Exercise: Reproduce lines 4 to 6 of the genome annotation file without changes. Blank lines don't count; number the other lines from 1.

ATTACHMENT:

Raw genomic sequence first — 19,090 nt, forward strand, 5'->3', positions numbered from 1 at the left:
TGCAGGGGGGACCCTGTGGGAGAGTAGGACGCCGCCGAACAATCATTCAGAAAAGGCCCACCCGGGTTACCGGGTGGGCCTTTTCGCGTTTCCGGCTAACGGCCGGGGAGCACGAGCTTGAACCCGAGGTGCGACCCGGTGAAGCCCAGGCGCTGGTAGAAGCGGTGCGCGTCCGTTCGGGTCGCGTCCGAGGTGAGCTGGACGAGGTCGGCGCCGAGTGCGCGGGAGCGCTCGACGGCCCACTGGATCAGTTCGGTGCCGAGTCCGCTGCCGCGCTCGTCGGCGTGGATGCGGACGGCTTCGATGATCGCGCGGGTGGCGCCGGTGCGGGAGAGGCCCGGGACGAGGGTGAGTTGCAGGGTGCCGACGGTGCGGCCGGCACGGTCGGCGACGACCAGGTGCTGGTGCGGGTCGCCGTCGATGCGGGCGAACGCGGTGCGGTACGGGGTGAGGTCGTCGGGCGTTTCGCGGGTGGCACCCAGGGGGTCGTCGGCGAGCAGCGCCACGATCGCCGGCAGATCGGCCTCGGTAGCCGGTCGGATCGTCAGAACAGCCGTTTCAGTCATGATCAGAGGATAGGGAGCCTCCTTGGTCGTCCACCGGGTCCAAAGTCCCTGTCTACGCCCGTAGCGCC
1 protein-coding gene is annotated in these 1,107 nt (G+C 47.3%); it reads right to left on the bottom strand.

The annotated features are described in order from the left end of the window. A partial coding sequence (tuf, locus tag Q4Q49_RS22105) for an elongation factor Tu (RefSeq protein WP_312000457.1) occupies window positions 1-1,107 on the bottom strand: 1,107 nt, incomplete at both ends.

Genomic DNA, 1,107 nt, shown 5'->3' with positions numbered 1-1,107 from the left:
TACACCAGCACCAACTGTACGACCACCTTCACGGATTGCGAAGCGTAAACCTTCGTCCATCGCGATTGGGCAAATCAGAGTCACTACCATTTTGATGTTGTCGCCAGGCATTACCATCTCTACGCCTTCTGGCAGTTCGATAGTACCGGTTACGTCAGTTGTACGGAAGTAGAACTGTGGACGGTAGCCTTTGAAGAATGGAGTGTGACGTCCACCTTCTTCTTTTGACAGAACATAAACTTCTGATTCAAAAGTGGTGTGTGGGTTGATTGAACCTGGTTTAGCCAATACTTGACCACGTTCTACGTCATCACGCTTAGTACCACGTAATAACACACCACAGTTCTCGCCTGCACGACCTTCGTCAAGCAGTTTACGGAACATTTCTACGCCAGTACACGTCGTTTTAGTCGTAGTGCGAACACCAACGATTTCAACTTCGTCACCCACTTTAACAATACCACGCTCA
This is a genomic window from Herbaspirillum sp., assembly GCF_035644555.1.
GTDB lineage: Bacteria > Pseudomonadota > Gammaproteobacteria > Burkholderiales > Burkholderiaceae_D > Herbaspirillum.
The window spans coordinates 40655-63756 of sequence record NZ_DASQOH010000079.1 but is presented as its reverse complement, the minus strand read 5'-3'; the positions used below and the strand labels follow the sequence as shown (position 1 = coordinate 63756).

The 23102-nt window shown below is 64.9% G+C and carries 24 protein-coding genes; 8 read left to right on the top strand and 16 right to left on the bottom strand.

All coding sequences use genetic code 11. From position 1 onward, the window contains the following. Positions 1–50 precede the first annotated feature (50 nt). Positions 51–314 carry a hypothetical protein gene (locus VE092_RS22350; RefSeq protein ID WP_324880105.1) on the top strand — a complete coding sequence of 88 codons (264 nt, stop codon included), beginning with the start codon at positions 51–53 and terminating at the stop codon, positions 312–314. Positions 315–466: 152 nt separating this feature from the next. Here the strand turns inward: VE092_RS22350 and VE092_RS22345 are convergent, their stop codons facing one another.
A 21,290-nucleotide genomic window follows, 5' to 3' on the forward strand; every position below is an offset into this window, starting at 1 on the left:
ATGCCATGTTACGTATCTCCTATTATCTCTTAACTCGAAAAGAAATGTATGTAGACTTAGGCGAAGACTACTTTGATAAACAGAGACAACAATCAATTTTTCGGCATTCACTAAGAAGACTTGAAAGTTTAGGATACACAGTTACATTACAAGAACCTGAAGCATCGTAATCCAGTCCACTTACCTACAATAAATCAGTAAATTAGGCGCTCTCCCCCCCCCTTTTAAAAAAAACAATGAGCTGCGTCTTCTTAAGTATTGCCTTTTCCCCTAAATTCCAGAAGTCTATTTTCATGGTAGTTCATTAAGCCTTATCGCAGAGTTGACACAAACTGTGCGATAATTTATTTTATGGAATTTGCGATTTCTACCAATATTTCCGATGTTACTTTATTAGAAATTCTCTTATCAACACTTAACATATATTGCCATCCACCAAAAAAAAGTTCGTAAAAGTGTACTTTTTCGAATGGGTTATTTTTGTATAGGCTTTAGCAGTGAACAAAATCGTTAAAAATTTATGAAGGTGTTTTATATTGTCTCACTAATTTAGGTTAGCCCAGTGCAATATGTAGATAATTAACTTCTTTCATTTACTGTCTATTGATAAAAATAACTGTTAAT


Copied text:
The annotated features are described in order from the left end of the window. A partial coding sequence (tuf, locus tag Q4Q49_RS22105) for an elongation factor Tu (RefSeq protein WP_312000457.1) occupies window positions 1-1,107 on the bottom strand: 1,107 nt, incomplete at both ends.

Genomic DNA, 1,107 nt, shown 5'->3' with positions numbered 1-1,107 from the left:
TACACCAGCACCAACTGTACGACCACCTTCACGGATTGCGAAGCGTAAACCTTCGTCCATCGCGATTGGGCAAATCAGAGTCACTACCATTTTGATGTTGTCGCCAGGCATTACCATCTCTACGCCTTCTGGCAGTTCGATAGTACCGGTTACGTCAGTTGTACGGAAGTAGAACTGTGGACGGTAGCCTTTGAAGAATGGAGTGTGACGTCCACCTTCTTCTTTTGACAGAACATAAACTTCTGATTCAAAAGTGGTGTGTGGGTTGATTGAACCTGGTTTAGCCAATACTTGACCACGTTCTACGTCATCACGCTTAGTACCACGTAATAACACACCACAGTTCTCGCCTGCACGACCTTCGTCAAGCAGTTTACGGAACATTTCTACGCCAGTACACGTCGTTTTAGTCGTAGTGCGAACACCAACGATTTCAACTTCGTCACCCACTTTAACAATACCACGCTCA